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evening shift." (Opposition at 24, n.2). As discussed herein, all of the Defendants in Count I
were named in their individual capacities and any purported claim against them in their official
capacity fails. See Will v. Michigan Dep't of State Police, 491 U.S . 58, 71 (1989).
Based upon the foregoing, the Court finds that Defendants in Count I did not know of a
substantial risk to Walters and failed to respond reasonably to it. Therefore, the Court grants
Defendants' Motion for Summary Judgment as to the failure to protect claim in Count I.
2. Policy Violations
Walters also argues that Defendant DYS violated several policies, particularly the
awareness supervision policy, the gasoline policy and the double coverage policy. (Opposition
at 28-31). As an initial matter, Walters did not name DYS as a defendant in Count I. (SAC,
Further, DYS is not a proper defendant to a municipal policy § 1983 claim. A municipality
or other local government may be liable under § 1983 "if the governmental body itself 'subjects'
a person to a deprivation of rights or ' causes' a person 'to be subjected' to such deprivation."
Connickv. Thompson, 131 S. Ct. 1350, 1359, 179 L. Ed. 2d 417 (2011). However, "(t]he State
of Missouri is immune from suit under the Eleventh Amendment since it did not consent to this
suit." Tramble-Bey v. Skiba, 25 F. App'x 486, 487 (8th Cir. 2002) (dismissing § 1983 action
against the State of Missouri); Pennhurst State Sch. & Hosp. v. Halderman, 465 U.S. 89, 100,
104 S. Ct. 900, 908, 79 L. Ed. 2d 67 (1984) ("in the absence of consent a suit in which the State
or one of its agencies or departments is named as the defendant is proscribed by the Eleventh
Thus, Walters cannot state a §1983 claim against DYS for violation of a
municipal custom or policy because DYS is not a municipality but a state entity immune from
suit under §1983. Will, 491 U.S. at 71 ("neither a State nor its officials acting in their official
capacities are "persons" under § 1983"); cf Russell v. Hennepin Cnty., 420 F.3d 841, 846 (8th
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Cir. 2005) ("A municipality may be liable under § 1983 when an official municipal policy or
custom caused a violation of a plaintiffs substantive due process rights."); Hayes v. Faulkner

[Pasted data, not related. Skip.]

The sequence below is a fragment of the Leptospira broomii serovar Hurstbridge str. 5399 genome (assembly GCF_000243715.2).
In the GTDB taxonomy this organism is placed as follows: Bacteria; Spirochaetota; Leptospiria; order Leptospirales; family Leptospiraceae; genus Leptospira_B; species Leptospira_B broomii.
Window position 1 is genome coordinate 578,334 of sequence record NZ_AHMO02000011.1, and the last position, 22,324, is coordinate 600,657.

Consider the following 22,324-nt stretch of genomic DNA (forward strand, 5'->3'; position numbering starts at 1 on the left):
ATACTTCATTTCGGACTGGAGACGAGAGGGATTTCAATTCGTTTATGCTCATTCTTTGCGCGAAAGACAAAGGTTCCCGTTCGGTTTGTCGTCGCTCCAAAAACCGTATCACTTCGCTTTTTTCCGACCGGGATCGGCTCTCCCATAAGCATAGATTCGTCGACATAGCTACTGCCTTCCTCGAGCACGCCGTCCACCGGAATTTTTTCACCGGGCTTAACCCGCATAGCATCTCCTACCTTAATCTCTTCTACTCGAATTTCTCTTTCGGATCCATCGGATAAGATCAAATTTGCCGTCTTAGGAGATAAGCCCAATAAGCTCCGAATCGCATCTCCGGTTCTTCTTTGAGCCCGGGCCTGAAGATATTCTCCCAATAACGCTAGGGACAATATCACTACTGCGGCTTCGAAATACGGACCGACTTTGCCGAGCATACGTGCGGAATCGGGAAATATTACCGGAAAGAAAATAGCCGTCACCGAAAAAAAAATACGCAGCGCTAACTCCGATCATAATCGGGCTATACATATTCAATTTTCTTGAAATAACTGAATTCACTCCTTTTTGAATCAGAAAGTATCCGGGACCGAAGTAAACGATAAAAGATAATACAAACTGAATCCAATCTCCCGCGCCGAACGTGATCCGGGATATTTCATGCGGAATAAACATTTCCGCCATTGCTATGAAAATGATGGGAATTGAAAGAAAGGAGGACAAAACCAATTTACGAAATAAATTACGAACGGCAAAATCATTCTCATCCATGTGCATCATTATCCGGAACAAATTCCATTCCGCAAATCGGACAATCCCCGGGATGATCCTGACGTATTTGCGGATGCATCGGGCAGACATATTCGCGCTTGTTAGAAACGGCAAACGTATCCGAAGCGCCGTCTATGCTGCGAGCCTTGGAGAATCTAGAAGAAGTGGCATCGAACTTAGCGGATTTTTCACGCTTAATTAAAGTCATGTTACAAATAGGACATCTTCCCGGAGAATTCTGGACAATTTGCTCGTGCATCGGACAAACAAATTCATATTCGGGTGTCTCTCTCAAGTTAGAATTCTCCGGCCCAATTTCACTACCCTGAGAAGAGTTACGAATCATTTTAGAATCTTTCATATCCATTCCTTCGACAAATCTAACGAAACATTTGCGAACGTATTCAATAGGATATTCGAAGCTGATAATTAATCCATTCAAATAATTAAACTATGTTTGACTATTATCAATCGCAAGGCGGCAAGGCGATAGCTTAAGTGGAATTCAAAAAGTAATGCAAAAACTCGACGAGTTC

County, 388 F.3d 669, 674 (8th Cir. 2004); see also City of Canton v. Harris, 489 U.S. 378, 38991 ( 1989) (requiring that a plaintiff establish a municipal policy or custom that caused a
deprivation of his constitutional rights).
In addition, and to the extent that Walters attempts to allege a § 1983 based upon a policy
violation, Walters cannot state a § 1983 claim against Defendants simply by stating that they
violated a DYS policy.
Rather, there must be some evidence that the violation of a policy
resulted in a deprivation of Walters ' constitutional rights. See Buckley v. Barlow, 997 F.2d 494,
495 (8th Cir. 1993) (failure to follow procedure to process grievances did not confer any
substantive rights to inmates); Hott v. Hennepin Cnty. , Minnesota, 260 F.3d 901, 907-08 (8th
Cir. 2001) (failure to conduct checks according to ADC policy did not amount to deliberate
indifference to inmate's needs). Finally and for the reasons stated herein, the Court holds that the
violation of any policy did not result in a deprivation of Walters' constitutional rights. 9
As an initial matter, the Court finds that there is no evidence that Defendants violated
Walters ' constitutional rights regarding the any policy by transferring J.L. to Sears.
evidence demonstrates that the officers chose to transfer J.L. from Hillsboro to Sears because he
was classified to be in a moderate secure facility (DSUMF,
Further Defendant Pokorny
stated that he approved the transfer to Sears because it offered a fresh start for J.L. away from his
bad influences in St. Louis, because other St. Louis residents had been successful at Sears, and
because he relied on Defendant Barbee's recommendation. (DSUMF,
To the extent that Walters attempts to state a claim against any of the individual Defendants in
their official capacity, those claims fail as well. See Will, 491 U.S. at 71.
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Stewart testified that he agreed to take J.L. because several youth had done well at Sears after